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A feasibility study was undertaken on a 20km section of 2D seismic data from the Makassar Straits, offshore eastern Kalimantan. The study was designed to test the suitability of using prestack depth migration in an area dominated by overthrust geology and at water depths in excess of 2000m.
Thrusting stacks rocks of higher seismic velocity over lower velocity material. Such a velocity contrast results in strong wavefront attenuation, culminating in poor sub-thrust illumination. It is shown that imaging of the footwall is highly dependent on the thrust interpretation and on the offset range of the dataset. Near offset fault shadowing produced by strong velocity contrasts inhibits sub-thrust illumination.
Lateral positioning of the thrust faults can vary by up to 1000m depending on the derivation of interval velocities within the hanging wall. Travel time inversion is used to constrain this velocity variation, and combined with velocity focusing analysis provide sufficient resolution to accurately migrate the data. Strong water bottom and related multiples exist, which although encountered at a later time than the target, have a dramatic effect on the imaging as they are overmigrated to shallower depths, coincident with the objective.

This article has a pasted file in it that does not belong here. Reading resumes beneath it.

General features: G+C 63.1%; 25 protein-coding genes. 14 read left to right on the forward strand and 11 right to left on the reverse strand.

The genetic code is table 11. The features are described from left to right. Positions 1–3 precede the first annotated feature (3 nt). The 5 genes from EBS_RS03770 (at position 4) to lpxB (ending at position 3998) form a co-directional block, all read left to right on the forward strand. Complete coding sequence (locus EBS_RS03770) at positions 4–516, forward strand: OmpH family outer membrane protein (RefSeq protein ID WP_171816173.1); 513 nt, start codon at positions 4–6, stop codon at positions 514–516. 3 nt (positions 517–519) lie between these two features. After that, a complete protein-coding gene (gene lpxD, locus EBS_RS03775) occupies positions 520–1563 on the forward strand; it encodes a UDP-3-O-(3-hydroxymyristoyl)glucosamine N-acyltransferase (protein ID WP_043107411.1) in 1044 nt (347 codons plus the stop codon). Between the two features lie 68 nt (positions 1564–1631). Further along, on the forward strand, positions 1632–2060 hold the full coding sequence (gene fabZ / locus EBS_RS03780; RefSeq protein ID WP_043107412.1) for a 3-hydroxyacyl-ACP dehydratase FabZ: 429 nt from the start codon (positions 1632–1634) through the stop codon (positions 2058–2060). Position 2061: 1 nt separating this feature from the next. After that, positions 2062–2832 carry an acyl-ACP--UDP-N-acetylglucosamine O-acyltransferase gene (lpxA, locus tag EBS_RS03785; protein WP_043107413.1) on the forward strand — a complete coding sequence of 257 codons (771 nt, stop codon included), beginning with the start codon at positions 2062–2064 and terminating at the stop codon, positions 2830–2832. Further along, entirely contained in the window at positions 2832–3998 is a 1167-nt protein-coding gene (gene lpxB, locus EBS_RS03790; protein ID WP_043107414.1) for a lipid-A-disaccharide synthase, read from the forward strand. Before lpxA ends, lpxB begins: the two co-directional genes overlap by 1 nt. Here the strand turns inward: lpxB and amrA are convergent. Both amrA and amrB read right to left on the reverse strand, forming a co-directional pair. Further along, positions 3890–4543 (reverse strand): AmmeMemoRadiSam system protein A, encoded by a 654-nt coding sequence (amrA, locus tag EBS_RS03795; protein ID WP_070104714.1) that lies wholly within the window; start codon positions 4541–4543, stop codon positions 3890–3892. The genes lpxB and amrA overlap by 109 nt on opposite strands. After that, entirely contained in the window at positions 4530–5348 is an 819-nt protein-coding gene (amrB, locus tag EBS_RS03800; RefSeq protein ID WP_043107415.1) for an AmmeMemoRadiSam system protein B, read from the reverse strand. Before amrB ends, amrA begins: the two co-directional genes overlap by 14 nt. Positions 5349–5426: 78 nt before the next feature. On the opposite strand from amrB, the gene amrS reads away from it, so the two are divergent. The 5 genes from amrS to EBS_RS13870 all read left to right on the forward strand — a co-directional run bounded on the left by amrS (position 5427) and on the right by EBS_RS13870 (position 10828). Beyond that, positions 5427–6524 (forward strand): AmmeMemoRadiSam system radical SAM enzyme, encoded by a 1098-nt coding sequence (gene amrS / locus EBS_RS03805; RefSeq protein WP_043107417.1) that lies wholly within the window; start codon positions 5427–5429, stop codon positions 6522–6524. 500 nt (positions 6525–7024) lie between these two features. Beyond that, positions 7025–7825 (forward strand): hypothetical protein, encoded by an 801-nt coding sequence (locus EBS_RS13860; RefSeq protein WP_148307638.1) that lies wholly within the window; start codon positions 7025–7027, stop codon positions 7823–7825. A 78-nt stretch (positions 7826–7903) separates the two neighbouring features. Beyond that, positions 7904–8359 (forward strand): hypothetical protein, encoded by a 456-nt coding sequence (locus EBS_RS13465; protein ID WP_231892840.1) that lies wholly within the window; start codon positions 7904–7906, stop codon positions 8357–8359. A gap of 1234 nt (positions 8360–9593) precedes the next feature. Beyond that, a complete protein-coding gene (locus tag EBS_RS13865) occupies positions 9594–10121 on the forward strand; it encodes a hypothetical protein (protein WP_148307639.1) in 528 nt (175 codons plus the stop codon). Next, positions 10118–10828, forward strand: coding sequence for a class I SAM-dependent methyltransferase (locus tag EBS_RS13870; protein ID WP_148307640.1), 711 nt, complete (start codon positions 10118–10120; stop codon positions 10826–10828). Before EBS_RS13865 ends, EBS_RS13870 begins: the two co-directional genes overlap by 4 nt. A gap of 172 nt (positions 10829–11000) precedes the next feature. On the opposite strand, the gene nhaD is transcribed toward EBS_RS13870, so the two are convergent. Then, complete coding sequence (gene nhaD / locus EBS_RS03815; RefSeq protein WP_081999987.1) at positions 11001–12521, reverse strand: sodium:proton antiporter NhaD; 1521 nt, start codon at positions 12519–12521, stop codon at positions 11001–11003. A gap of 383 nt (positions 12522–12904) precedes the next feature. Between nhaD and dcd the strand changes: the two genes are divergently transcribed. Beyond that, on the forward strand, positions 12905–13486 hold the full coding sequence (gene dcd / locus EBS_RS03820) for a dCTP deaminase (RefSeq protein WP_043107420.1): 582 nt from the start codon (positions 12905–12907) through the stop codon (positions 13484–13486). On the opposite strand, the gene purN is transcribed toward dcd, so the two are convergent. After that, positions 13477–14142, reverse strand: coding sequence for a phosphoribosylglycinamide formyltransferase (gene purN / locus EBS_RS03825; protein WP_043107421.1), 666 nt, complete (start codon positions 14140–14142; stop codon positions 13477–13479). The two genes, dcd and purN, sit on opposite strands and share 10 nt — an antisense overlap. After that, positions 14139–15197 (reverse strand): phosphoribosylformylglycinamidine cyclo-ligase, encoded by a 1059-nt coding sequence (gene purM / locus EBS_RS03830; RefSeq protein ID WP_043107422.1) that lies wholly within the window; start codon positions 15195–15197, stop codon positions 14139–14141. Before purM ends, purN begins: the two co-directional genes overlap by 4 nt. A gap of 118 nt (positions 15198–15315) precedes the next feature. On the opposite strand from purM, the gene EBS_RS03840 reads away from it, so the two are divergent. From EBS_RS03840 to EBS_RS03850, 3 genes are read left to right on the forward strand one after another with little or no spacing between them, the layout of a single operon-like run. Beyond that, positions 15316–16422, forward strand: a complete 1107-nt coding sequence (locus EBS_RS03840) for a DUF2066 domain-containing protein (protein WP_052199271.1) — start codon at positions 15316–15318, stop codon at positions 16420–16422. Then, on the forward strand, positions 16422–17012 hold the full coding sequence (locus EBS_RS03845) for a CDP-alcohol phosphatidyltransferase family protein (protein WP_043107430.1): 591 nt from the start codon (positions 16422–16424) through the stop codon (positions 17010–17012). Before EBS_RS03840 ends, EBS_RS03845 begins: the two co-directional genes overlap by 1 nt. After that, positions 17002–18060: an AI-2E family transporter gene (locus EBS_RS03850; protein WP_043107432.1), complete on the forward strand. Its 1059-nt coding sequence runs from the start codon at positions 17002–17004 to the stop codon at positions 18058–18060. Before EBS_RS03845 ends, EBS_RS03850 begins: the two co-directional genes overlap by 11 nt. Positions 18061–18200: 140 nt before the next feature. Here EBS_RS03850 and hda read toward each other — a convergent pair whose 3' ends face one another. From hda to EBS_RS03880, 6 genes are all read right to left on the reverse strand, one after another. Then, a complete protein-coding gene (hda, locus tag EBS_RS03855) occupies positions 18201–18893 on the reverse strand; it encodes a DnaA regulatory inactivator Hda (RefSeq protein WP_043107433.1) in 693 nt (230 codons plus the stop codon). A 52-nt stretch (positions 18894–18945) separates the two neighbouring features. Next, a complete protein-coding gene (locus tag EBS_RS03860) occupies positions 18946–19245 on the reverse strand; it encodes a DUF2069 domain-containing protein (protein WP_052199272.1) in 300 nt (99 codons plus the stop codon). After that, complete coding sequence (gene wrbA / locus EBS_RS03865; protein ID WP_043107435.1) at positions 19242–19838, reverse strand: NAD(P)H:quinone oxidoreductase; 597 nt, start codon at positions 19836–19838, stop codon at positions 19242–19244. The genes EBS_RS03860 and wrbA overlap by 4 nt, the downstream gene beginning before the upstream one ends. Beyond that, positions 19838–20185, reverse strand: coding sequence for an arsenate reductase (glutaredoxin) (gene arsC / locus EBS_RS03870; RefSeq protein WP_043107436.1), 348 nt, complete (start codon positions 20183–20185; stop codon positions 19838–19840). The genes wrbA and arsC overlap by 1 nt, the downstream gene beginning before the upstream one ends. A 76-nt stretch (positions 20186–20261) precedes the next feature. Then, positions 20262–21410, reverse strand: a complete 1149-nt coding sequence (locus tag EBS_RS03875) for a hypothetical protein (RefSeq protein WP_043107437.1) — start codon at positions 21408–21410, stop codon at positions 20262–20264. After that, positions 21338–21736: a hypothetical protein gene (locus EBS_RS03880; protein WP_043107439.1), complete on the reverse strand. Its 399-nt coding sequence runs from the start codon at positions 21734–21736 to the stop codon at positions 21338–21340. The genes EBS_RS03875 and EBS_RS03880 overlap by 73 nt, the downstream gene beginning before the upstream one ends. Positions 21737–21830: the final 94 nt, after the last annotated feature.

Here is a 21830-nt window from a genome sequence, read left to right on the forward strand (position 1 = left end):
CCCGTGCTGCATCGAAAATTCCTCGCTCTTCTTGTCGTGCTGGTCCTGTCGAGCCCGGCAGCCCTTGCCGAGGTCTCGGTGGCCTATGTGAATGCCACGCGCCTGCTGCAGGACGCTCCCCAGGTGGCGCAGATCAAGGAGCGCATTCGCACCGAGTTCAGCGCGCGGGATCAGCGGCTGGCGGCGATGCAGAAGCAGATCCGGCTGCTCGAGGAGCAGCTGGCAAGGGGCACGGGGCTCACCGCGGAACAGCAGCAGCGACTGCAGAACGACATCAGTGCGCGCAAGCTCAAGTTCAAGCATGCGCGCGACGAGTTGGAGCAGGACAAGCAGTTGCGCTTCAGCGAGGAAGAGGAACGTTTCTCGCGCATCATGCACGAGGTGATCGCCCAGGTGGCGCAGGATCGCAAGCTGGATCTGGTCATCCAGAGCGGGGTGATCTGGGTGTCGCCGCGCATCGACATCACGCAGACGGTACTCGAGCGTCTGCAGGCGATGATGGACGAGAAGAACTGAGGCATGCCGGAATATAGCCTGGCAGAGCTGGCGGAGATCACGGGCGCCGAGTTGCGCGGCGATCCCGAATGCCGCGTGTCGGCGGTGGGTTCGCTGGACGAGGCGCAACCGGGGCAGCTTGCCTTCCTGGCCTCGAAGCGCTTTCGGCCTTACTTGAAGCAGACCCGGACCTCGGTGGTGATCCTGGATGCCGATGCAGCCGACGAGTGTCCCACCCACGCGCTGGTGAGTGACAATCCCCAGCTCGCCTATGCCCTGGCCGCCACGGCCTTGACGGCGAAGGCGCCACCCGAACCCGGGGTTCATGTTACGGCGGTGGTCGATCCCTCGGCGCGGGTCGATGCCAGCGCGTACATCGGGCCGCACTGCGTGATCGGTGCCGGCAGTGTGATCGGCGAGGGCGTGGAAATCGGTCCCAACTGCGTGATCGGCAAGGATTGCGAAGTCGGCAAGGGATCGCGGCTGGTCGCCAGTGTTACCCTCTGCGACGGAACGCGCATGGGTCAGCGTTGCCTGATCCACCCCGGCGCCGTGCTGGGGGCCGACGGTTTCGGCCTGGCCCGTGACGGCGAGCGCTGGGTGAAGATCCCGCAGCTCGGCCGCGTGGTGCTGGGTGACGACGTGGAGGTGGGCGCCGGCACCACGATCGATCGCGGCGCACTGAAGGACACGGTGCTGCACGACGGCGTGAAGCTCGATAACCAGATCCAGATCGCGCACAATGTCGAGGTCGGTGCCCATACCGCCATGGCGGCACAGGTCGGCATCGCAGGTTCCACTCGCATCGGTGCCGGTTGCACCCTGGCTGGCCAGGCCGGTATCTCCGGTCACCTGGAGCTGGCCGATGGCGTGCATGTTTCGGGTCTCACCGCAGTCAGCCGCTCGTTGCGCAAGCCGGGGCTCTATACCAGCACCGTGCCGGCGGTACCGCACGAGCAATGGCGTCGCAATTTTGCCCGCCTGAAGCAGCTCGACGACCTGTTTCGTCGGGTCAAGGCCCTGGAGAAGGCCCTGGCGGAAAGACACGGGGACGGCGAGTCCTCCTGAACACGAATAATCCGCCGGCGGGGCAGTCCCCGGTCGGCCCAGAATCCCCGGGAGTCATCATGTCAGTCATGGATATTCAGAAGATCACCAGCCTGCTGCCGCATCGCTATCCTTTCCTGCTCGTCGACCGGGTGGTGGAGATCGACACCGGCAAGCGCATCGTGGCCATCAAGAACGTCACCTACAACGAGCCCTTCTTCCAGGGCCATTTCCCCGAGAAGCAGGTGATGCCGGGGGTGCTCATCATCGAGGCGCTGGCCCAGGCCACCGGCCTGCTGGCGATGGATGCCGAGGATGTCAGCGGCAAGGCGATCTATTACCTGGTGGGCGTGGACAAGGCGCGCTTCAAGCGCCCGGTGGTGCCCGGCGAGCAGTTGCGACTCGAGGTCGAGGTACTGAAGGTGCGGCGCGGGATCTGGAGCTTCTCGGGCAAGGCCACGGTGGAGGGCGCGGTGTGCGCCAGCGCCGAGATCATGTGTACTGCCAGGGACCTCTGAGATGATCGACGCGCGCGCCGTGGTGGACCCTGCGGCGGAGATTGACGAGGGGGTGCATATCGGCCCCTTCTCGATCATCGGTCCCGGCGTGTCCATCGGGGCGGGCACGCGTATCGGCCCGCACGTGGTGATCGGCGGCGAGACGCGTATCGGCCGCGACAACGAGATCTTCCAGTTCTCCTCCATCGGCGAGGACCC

Prestack depth imaging provides greater detail of the footwall section which on time data was defocused or absent. The additional resolution shows that the footwall section contains several secondary thrusts which rotated the strata into opposing dips. The resulting structure is a potential trap and changes the original geological interpretation of the area.
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